Ismailia’s ‘French church’ a Marvel  for Tourists in Egypt

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Ismailia’s ‘French church’ a Marvel for Tourists in Egypt

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CAIRO: The Church of St. Mark, nestled in Egypt’s Ismailia Governorate, stands as a timeless testament to architectural grandeur. Located about 100 km east of Cairo, this 160-year-old church is often referred to as the French Church, with its association with Ferdinand de Lesseps, the visionary behind the Suez Canal.

Flobater Gad, a Coptic architectural art researcher, emphasizes the church’s status as an architectural masterpiece that attracts visitors from various faiths. It has gained heritage importance due to its resemblance to a church in France and features stunning paintings and a cave symbolizing Christ’s birthplace.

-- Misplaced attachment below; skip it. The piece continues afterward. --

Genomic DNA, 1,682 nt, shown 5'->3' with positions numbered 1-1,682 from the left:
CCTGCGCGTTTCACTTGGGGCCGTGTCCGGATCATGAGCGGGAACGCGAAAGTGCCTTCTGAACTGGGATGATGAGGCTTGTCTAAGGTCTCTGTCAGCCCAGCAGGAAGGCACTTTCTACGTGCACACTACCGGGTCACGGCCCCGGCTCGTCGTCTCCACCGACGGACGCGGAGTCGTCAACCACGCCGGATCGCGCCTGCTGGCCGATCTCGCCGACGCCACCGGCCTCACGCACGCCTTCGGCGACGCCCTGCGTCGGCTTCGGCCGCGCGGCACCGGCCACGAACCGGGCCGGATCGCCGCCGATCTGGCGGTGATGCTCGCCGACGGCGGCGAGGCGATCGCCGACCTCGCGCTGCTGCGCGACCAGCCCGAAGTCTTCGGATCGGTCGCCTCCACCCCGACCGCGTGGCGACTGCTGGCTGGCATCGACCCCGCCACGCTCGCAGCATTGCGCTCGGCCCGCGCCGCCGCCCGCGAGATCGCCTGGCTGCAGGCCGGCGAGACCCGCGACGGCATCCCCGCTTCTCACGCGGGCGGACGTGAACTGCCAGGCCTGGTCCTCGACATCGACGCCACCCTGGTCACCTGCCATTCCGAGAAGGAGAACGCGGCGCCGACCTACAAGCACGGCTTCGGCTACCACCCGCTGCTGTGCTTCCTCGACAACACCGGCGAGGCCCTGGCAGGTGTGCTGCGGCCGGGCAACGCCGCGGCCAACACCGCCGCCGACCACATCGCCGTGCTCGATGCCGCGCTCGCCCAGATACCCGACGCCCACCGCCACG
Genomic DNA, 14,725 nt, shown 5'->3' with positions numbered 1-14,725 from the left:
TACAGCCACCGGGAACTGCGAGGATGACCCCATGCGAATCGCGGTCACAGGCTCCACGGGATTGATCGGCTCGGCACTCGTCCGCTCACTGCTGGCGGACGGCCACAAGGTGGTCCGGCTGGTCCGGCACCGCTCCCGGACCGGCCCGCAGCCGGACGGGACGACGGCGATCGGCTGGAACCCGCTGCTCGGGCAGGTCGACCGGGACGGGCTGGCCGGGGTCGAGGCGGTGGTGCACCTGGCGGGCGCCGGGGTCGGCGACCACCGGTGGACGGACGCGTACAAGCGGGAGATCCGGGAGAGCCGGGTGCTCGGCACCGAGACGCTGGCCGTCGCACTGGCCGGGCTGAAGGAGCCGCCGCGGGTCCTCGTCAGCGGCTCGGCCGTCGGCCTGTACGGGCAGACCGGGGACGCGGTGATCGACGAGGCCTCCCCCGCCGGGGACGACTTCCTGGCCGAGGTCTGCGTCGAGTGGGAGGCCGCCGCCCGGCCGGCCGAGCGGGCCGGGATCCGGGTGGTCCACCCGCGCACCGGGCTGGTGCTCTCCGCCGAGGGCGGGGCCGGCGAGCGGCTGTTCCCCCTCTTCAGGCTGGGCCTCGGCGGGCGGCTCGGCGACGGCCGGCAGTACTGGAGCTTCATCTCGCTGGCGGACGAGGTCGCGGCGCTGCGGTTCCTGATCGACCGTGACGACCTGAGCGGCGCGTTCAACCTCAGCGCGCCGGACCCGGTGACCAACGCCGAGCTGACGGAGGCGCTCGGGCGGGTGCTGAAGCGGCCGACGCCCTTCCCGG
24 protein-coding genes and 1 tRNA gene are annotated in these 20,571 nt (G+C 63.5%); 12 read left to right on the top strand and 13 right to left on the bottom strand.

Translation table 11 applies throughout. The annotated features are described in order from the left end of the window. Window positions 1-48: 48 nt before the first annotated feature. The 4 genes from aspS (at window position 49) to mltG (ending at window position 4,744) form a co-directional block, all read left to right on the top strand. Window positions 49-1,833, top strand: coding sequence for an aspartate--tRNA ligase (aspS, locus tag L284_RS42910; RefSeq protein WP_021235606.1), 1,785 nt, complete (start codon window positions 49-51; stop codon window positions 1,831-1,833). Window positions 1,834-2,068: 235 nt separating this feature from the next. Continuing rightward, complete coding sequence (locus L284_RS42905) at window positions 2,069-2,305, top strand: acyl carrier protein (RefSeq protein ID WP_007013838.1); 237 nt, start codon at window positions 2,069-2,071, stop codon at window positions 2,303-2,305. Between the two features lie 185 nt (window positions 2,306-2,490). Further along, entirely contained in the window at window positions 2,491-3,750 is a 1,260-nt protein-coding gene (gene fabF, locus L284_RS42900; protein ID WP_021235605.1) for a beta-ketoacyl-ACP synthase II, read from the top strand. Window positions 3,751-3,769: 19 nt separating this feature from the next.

Shahinaz Malak, an Ismailia resident and archaeology student, highlights the church’s significance as one of the oldest in the governorate. The Cathedral of Saint Mark, affiliated with the Coptic Catholic denomination, boasts artistic value and historical roots dating back to the construction of a small church in 1864.

During the excavation of the Suez Canal, three churches were built in Ismailia, serving as places of worship for workers. Despite facing challenges, including a major flood in 1865, the church persevered. Abdelmajid Abdelaziz, an Egyptian heritage researcher, notes that the church’s expansion and construction of a new building in 1924 further solidified its presence as a cultural and religious landmark.

Today, the Church of St. Mark continues to draw visitors, transcending religious boundaries and captivating all who appreciate its rich history and architectural splendor